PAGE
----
Author: Shikha Mittal
Shikha Mittal is director of product management for enterprise desktop at VMware End-User Computing.
It’s official! VMware Horizon Cloud now supports Windows 10 VDI on Microsoft Azure.
When we launched Horizon Cloud on Microsoft Azure in late 2017, we offered RDS-based desktops and applications with graphics support. The interest we received was phenomenal and given VMware’s leadership in desktop virtualization, it wasn’t long before we received a large number of requests to add VDI to the simple yet powerful solution we had introduced.
We’ve heard you. With our expertise in VDI and great partnership with Microsoft, we were able to quickly add support for Windows 10 VDI.
Here are the cool new features:
Windows 10 VDI
In addition to session desktops, where multiple users share a virtual machine (VM) running a Windows Server operating system, we have now added support for Windows 10 VDI desktops, where each user gets a separate VM with the Windows 10 desktop operating system running in that VM. VDI is a great option when your end-users require an isolated desktop to make independent changes on their individual machine, or when sensitive data is being accessed. RDS is a great option when users do not require independent and full rights over their VM, data can be shared between users, and a less-resource intensive solution in terms of CPU & memory usage is important.
Dedicated and Floating Desktops
Horizon Cloud on Microsoft Azure supports both dedicated and floating desktops.
In a dedicated VDI desktop assignment, each virtual desktop gets mapped to a specific user. Each mapped user returns to the same desktop at every login for a persistent experience. For example, you need an assignment with one hundred desktops for a group of one hundred users. In this use case, dedicated desktop assignments ensure that the host name of the desktop VM for each user remains the same between sessions. Certain software packages might require this for licensing.
In a floating VDI desktop assignment, a user receives a different VM with a different machine name with each login. With floating desktop assignments, you can create desktops that shift workers can use and that can be sized based on the maximum number of concurrent users. For example, three hundred users can use an assignment of one hundred desktops if they work in shifts of one hundred users at a time. Floating desktops provide more flexible desktop management capabilities. They also avoid dedicating VM resources per user and as a result, typically cost less.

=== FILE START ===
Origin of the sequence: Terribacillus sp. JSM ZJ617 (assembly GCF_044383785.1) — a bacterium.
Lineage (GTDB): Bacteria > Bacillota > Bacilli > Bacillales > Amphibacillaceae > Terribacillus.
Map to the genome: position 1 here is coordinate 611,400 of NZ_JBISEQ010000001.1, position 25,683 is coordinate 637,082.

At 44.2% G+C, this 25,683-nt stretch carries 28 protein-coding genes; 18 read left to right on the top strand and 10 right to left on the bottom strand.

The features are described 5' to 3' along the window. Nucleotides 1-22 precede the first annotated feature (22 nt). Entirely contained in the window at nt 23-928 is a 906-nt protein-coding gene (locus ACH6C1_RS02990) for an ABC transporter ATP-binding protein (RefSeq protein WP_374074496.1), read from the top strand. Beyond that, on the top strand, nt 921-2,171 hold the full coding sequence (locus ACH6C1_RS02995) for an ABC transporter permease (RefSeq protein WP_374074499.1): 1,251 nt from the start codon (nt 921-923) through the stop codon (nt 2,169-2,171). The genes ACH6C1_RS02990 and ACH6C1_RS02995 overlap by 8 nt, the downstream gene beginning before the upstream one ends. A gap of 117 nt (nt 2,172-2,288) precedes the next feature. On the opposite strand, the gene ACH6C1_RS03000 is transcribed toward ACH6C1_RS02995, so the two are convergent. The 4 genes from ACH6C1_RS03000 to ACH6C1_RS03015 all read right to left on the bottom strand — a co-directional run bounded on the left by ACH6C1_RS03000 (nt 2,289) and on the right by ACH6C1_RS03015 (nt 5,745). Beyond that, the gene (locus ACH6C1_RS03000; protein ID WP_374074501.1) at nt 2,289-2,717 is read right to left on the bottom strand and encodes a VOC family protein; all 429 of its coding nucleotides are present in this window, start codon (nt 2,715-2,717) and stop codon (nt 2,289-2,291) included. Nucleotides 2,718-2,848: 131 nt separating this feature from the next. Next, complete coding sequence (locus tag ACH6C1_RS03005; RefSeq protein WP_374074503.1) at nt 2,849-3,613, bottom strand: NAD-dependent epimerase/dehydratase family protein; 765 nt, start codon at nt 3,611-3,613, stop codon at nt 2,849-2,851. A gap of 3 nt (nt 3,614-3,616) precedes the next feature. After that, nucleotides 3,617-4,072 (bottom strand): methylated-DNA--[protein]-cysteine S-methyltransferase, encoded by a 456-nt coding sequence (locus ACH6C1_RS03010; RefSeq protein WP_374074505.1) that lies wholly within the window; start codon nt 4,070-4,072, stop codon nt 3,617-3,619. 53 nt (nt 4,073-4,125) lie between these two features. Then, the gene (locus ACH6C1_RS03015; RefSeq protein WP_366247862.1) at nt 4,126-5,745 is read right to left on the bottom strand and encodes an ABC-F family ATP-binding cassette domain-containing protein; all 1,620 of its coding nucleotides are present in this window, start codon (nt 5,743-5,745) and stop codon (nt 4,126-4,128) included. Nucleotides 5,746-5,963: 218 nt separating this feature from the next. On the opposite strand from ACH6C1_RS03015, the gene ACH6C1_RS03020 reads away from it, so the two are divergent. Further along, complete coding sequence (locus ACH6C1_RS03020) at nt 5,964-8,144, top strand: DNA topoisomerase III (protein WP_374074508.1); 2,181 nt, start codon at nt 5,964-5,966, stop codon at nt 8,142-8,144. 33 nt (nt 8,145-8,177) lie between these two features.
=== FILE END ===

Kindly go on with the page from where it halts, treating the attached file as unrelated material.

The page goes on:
Note that to get persistent user data, settings, or profiles for session-based and floating desktops, you can set up User Environment Manager that is conveniently included in the Horizon Cloud offer. User Environment Manager offers personalization and dynamic policy configuration across any virtual desktop environment. Images created using the automated Import Desktop wizard have the User Environment Manager agent installed by default.
Load-based and Schedule-based Power Management Options
Horizon Cloud on Microsoft Azure previously supported load-based power management for a RDS farm of servers on Microsoft Azure. With this option, you could select appropriate thresholds at which the system automatically grew and shrunk the number of powered-on server instances based on session usage on the servers. We added a schedule-based power management option, where you can optionally configure schedules to adjust the minimum number of powered-on servers in a farm on a recurring weekly basis to further maximize cost savings and performance.
For floating VDI desktops, you can utilize the load-based power management option. Here you can set the thresholds at which the system automatically grows and shrinks the number of powered-on desktop instances according to usage.
In addition, we added a schedule-based power management option for both floating and dedicated desktops to help optimize savings and performance of the VDI desktop VMs. You can now optionally configure schedules to adjust the minimum number of desktop instances available during the specified time period on a recurring weekly basis. For floating desktops, this schedule adjusts the minimum number of powered-on desktops that will be available at that time. On the other hand, for dedicated desktops, this schedule adjusts the minimum number of powered-on unassigned desktop instances to take on end-user requests. The schedule does not affect the assigned desktops in use.
Horizon Cloud on Microsoft Azure now supports RADIUS-based two factor authentication to provide end-users with better security.
Help Desk for end-user Monitoring and Troubleshooting
Horizon Cloud on Microsoft Azure now supports the very handy Help Desk feature that allows you to easily and effectively monitor and troubleshoot an end-user’s use of virtual desktops and applications. You can now use the Horizon Cloud console to look up specific end-users and get information on their sessions, active desktops, remote applications, activity, and so on. Furthermore, for logged-in sessions you can get details such as CPU usage, memory usage, and latency for troubleshooting purposes. Within the Help Desktop feature, you can also take actions to troubleshoot issues by restarting or disconnecting a session, sending notifications to end-users and so on.
Microsoft Azure Government
Based on customer demand to support an isolated infrastructure for desktop workloads and data, Horizon Cloud on Microsoft Azure now supports Microsoft Azure Government cloud in Virginia, Arizona and Texas.
But that’s not all, we also have other enhancements such as support for Day 2 management for Internet-enabled desktops with Unified Access Gateway via the Horizon Cloud console and support for proxy-based authentication for organizations with restricted outbound Internet access.
Watch this video to see the latest additions –
Eager to find out more? Check out the following –